(Reuters) - Thoma Bravo LLC has been speaking to some of its largest private equity investors about putting together a bid for NCR Corp (NCR.N) that could value the ATM maker at around $9 billion, including debt, according to people familiar with the matter.
Thoma Bravo is also in advanced talks with close to a dozen banks about securing debt financing for a bid for NCR that could come in the next few days, the people said this week. The deal would be this year’s largest leveraged buyout.
NCR has been exploring options in recent months in light of shareholder pressure
Last month, Blackstone Group LP (BX.N) and Carlyle Group LP (CG.O), the world’s two largest private equity firms, joined forces to outbid other buyout firms in an effort to acquire Duluth, Georgia-based NCR, sources told Reuters at the time.
While Blackstone and Carlyle remain interested in NCR, they have carried out further due diligence and are now skeptical over whether they can offer enough for a successful bid, according to the sources.
Thoma Bravo is seeking to borrow around 6.5 times NCR’s annual earnings before interest, tax, depreciation and amortization, one of the people said. Thoma Bravo would have to raise more than $2 billion in equity for its offer, the people added.
Among the investors that Thoma Bravo has reached out to are Ontario Teachers’ Pension Plan and GIC Private Ltd, Singapore’s sovereign wealth fund. It is not clear which investors have responded to Thoma Bravo’s call and if the buyout firm will succeed in putting together a bid that NCR will accept, the people cautioned.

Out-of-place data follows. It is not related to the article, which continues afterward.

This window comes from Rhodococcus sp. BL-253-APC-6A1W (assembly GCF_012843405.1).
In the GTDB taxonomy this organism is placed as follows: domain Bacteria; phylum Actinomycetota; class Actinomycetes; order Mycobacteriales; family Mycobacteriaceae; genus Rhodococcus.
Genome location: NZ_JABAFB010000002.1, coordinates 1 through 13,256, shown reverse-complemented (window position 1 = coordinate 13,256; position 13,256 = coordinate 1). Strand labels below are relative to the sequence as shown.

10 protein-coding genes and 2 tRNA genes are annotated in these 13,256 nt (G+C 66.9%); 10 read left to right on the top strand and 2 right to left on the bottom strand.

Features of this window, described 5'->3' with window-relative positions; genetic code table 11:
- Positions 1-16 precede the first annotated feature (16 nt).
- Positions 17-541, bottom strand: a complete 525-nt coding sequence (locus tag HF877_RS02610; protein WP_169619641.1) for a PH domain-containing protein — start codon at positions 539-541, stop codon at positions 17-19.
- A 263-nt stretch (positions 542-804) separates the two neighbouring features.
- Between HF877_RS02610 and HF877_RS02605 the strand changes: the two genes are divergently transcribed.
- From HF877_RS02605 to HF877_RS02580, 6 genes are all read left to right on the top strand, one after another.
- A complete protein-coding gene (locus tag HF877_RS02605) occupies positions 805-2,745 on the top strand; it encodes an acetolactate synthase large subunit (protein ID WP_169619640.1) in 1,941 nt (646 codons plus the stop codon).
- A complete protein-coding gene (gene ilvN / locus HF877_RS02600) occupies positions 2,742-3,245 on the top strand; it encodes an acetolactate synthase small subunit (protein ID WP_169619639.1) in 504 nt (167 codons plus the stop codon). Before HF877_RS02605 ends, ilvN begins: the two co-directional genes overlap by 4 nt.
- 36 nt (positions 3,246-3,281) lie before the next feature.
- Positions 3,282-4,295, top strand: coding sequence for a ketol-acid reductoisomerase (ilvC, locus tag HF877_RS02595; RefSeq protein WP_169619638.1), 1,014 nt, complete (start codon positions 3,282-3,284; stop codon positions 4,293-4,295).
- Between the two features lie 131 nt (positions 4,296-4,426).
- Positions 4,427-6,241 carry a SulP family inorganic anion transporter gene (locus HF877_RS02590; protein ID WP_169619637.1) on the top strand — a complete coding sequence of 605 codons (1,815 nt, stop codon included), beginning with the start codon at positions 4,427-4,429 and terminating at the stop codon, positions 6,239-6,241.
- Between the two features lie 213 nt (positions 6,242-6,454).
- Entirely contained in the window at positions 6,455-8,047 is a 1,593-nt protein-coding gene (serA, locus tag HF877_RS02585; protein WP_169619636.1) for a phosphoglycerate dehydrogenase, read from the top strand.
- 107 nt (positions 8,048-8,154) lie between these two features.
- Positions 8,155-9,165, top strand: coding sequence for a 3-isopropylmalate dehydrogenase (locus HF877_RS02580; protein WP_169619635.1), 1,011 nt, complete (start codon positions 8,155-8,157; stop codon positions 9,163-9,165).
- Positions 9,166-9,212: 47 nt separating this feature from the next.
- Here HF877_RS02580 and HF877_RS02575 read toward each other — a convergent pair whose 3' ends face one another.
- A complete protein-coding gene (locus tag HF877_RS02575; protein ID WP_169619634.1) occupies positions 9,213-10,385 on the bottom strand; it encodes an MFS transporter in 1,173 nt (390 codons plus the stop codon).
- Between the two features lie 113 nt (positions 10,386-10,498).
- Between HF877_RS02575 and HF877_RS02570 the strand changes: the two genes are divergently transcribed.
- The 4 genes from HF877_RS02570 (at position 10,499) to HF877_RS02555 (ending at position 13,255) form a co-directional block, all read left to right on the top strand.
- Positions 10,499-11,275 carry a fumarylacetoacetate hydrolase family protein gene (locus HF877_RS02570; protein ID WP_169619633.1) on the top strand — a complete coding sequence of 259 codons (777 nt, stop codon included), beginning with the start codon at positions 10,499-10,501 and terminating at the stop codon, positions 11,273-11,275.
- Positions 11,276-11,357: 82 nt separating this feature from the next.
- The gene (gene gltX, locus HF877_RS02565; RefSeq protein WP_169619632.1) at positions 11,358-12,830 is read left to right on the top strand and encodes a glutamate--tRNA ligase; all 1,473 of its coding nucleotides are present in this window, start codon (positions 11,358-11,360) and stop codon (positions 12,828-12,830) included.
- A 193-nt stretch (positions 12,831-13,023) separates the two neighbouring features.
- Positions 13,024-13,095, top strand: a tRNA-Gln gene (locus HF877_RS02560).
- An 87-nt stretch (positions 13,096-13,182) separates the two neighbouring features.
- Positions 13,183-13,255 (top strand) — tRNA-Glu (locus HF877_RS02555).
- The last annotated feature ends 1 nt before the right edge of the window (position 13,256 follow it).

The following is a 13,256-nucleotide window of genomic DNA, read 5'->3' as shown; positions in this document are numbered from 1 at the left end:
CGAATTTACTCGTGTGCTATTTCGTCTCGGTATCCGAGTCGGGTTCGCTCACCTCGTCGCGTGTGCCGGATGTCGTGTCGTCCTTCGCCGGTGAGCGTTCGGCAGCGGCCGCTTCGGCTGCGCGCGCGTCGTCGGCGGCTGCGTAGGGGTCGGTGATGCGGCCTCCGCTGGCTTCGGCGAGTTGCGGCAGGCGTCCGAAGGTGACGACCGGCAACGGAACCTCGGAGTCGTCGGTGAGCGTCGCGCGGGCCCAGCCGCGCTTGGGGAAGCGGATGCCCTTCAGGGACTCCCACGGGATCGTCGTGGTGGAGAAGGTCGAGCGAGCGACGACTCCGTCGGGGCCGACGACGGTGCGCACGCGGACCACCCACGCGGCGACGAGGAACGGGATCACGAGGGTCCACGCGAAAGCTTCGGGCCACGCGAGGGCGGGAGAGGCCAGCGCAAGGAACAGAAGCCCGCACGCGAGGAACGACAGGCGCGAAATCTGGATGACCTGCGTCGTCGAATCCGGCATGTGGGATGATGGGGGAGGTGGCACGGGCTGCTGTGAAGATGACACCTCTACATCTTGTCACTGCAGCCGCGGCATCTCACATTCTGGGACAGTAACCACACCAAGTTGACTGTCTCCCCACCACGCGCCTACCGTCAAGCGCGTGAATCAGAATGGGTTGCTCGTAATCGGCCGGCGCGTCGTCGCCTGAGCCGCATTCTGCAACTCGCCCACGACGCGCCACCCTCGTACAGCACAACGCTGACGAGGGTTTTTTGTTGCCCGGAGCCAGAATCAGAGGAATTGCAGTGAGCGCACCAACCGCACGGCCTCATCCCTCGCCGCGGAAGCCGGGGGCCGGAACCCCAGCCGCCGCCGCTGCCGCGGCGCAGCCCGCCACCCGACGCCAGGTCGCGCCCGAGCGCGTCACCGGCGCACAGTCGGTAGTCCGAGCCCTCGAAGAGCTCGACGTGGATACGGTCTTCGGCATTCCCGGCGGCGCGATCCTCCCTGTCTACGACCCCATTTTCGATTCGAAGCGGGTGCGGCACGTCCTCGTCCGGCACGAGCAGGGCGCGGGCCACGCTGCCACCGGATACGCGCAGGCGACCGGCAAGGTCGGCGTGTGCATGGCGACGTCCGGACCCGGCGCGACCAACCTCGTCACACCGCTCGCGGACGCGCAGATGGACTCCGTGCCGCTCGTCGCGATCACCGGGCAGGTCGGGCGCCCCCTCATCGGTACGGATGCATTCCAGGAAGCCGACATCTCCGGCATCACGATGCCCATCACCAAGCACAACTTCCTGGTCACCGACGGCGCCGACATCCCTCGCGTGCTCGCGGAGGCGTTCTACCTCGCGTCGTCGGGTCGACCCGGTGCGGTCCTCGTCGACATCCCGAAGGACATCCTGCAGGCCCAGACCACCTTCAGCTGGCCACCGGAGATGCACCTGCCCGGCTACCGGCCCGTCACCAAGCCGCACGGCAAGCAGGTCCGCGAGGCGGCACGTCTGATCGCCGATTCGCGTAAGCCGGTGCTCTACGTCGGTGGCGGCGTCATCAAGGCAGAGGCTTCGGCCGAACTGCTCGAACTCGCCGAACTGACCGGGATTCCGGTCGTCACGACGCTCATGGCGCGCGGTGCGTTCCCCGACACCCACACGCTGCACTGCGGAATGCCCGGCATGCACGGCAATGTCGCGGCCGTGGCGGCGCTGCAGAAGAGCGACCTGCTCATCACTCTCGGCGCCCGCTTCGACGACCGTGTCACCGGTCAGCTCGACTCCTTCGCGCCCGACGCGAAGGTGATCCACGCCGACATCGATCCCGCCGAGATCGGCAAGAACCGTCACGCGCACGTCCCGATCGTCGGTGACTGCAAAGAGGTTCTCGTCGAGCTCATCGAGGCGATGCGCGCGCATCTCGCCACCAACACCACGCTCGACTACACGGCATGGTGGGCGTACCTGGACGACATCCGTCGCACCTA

Thoma Bravo and Blackstone declined to comment, while NCR and Carlyle did not respond to requests for comment.
In April, Thoma Bravo completed raising a $1.1 billion “top off” fund that it can tap for deals together with the remaining capital from its previous $3.7 billion buyout fund. If Thoma Bravo succeeds in its bid for NCR, it would be its largest deal by far.
Marcato Capital Management has been calling on NCR since last year to explore strategic alternatives and now holds a seat on its board of directors. And activist investor Jana Partners has reported a 7 percent passive stake.
NCR has been trying to expand into the software space. It recently launched a cloud-based software system for ATM machines called Kalpana that is meant to replace outdated PC software on ATMs and help ATM owners cut costs. It also makes self-checkout machines.
Retailers, which are some of NCR’s biggest customers, have been cutting back on spending, which hurt NCR’s revenue in the first quarter, NCR executives said on their last earnings call.
Reporting by Greg Roumeliotis and Liana B. Baker in New York; Editing by Leslie Adler